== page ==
Lionel Trilling’s prefatory remarks to the very influential collection of essays on literature, The Liberal Imagination (1950), is an excellent starting-point for an examination of continuity in Jewish literature of the post-war period, since liberalism had become by the time of its publication the sole intellectual tradition of America, and even more so of the modern Jewish intellectual tradition. From the dawn of emancipation, the cast of modern literacy culture in Yiddish, the European Jewish vernacular, moved away from what were perceived to be the conservative and reactionary impulses of European politics and the imposed discipline of the Halakhic way of life-towards liberalism, an atmospheric term that signified the emancipation of the individual from the collectivity: the substitution of empirical investigation for faith as the province of mind, of Man for God as the determinant of history; a belief in progressive brotherliness and equalization of society, in a future infinitely better than the past and appreciably better than the present. Politically, Jews who wished to advance in post-feudal societies had to align themselves with liberal and left-of-liberal parties since the conservative and nationalist actions frequently promoted their cause by trying to limit Jewish advancement. If liberalism gradually overtook parts of Western society, it virtually captured modern Jews. Consider Tevye the Dairyman, the most popular character in Jewish fiction, Sholem Aleichem’s representation of the conservative Jew who bends to the pressure of liberalizing ideas. The most powerful of these ideas and chief warrant of the emancipation of the individual from society is love, and the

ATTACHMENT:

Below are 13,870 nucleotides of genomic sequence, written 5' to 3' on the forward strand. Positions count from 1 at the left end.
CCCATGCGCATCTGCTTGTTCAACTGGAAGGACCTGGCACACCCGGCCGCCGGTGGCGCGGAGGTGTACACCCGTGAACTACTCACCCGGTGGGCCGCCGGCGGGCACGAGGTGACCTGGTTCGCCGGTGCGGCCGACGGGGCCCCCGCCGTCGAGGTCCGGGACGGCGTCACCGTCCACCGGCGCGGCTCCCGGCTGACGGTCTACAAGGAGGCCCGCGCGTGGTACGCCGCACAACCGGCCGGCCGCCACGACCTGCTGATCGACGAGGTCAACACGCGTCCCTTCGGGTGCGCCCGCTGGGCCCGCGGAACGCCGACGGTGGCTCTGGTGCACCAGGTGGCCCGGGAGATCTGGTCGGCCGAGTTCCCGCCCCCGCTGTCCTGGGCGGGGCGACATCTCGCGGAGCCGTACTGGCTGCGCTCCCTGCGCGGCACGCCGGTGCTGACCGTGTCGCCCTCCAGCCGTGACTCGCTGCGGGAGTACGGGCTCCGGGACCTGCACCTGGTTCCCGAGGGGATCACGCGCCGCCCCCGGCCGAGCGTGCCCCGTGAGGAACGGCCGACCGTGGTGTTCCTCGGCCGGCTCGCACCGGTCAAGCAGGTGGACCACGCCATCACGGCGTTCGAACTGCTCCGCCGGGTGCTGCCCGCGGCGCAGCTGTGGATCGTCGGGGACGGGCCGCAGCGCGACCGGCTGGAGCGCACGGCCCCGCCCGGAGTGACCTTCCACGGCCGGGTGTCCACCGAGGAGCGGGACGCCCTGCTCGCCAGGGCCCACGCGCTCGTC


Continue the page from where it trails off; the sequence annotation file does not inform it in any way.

monologues of this rural Ukrainian Jew, written over a period of twenty years, trace the impact of romantic love on two generations in tandem. Tevye’s daughters argue that a father’s child may marry according to the dictates of her heart rather than the dictates of her father because the heart is a truer moral guide. If acted upon, this idea is sufficient in itself to destroy any traditional society. ‘It’s beyond belief,’ says Chava to her father, ‘how you have a verse from the Bible for everything! Maybe you also have one that explains why human beings have to be divided into Jews and Christians, masters and slaves, beggars and millionaires…’.2 A liberal egalitarian universalist, she knows that the artificial boundaries established by her father’s tradition cannot be serviceable for children of the heart who recognize only the spontaneous brotherhood of humankind.